Alina and Alisa did not originally plan to attract a lot of attention to themselves and create a media event out of their wedding. Source: All photos from personal archive
It has now been a week since a marriage between two “brides” was registered at the Kutozovsky Civil Registry Office in Moscow. The two girls looked incredibly like each other. However, according to the passport presented, one of them was biologically a twenty-three year old young man named Dmitry. He describes himself as an androgyne, a person who can be described neither as male nor female.
Russian legislation, which has traditionally been hostile in its relationship toward representatives of the LGBT community, was unable to refuse in this case: The couple getting married was technically a man and a woman, which means there was no formal basis for refusing to register their marriage.
The wedding was something of a scandal, with staff at the civil registry office telling the groom to “become a real man,” but the marriage between Dmitry, known on social networking sites as Alina Davis, and Alisa was registered nevertheless and the story of the event has subsequently been a subject of great controversy on the Russian internet.
Under fire from traditionalists
The reaction from conservative quarters was predictably negative. In an interview on Gazeta.ru, ‘Alina’ talked about how the pair has been “threatened constantly” since the moment of their marriage because, according to their critics, people like them are “ruining the country.”
But, according to the newlyweds, the threats are exclusively of an anonymous nature. On her VKontakte page, Alina posted a message in which she criticized Russian society for showing excessive interest in a phenomenon which is, in her opinion, absolutely normal.
“I am thinking more and more that such heightened interest in our wedding is the manifestation of a sick society. Really, what happened is normal. We got married because are in love. We came because we felt it was necessary. There was nothing freakish or indecent. And coming in a wedding dress is normal if I consider myself a girl,” wrote Alina.
Earlier on the same page, she had written that she “does not consider herself a man” and that she is psychologically female. Alina linked this to the idea that “girls are prettier than boys” and since “he” likes girls it was logical and correct for “him” to become one of them, thereby getting closer to his ideal.
In a conversation with RIR, Alina said that she and Alisa did not originally plan to attract a lot of attention to themselves and create a media event out of their wedding, but at the same time it was of upmost importance for them to do exactly as they saw fit; for example, both came in wedding gowns, the act which caused such a stir in the press.
Also, according to Alina, “in real life it is much more positive than negative when interacting with people. On the internet there is mostly negativity emanating from anonymous authors, although there are some words of support.” She is certain that their case is far from anomalous: “Many androgynes date girls but few people know about it. In Russia most people think that “if he goes around like a woman, then he’s gay”. He hopes that pairs like them will follow their example and also decide to legalize their relationships.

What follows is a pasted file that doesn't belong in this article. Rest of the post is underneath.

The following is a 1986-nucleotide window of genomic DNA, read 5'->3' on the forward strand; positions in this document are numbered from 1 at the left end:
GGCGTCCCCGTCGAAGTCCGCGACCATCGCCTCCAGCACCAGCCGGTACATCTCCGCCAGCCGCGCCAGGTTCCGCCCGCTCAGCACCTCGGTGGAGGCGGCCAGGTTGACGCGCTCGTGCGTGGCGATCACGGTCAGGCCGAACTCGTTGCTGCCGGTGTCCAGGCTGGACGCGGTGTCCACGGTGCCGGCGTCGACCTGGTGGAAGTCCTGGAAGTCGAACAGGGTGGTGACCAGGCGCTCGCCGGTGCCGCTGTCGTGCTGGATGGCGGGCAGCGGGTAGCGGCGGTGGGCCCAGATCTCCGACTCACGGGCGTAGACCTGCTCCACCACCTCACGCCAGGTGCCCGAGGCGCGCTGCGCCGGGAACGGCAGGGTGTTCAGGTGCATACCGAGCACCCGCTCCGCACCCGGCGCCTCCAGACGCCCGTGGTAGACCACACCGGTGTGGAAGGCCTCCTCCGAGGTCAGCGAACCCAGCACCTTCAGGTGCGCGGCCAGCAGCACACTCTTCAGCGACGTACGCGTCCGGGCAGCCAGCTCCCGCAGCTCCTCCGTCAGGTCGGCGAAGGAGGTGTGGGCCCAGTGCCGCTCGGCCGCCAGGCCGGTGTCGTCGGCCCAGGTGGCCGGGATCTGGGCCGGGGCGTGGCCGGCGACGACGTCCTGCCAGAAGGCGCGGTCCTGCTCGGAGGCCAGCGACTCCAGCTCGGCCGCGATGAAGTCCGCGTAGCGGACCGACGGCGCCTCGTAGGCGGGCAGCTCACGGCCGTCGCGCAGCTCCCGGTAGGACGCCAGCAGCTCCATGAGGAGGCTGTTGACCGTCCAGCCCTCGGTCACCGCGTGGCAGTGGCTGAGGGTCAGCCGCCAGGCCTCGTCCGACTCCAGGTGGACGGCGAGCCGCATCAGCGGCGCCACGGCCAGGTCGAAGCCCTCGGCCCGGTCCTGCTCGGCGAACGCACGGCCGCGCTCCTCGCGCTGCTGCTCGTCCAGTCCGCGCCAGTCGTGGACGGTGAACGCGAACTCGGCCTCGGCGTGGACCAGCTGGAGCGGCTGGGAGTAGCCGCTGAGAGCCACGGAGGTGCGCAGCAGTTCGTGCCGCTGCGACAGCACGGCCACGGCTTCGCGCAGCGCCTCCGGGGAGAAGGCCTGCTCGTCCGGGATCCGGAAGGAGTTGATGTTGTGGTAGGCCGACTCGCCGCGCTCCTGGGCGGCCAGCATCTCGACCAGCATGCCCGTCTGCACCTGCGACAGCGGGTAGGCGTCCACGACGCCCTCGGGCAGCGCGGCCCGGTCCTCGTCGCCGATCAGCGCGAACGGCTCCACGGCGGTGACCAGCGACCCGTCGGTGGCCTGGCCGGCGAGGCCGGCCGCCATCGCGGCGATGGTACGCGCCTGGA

Psychoanalyst Marina Klyashtornaya, commenting on the situation for RIR, described the event as rather characteristic for our time. In Klyashtornaya’s opinion, the western world today, which Russia belongs to in part, is undergoing the gradual break up of the patriarchal model along with changes in traditional gender functions. This changing paradigm can find its expression in the growth of families in which the woman is the breadwinner, in various forms of male and female homosexuality, and in more complicated situations like adrogynism and transsexualism where a heterosexual man presents himself and acts like a woman.
Northern Europe and the U.S. have gone significantly farther down this road, and tolerance to gender preference has become generally accepted over the past few decades. The breakdown of the patriarchal world in Russia has begun later and for now such events like a “wedding of two brides” are still considered shocking.
“This is the issue of our times,” says Klyashtornaya. “After some time, such things will also become commonplace for Russia.” However, she notes that there is an important caveat: Since Russia is not unconditionally part of the Western world, but a country uniting within itself both the European and the Asian cultural traditions, it is completely possible that the disintegration of the patriarchal world will come about slower than in the West, and accordingly, ideas about the gender roles of women and men being indisputable and not up for discussion will persist for a long time.
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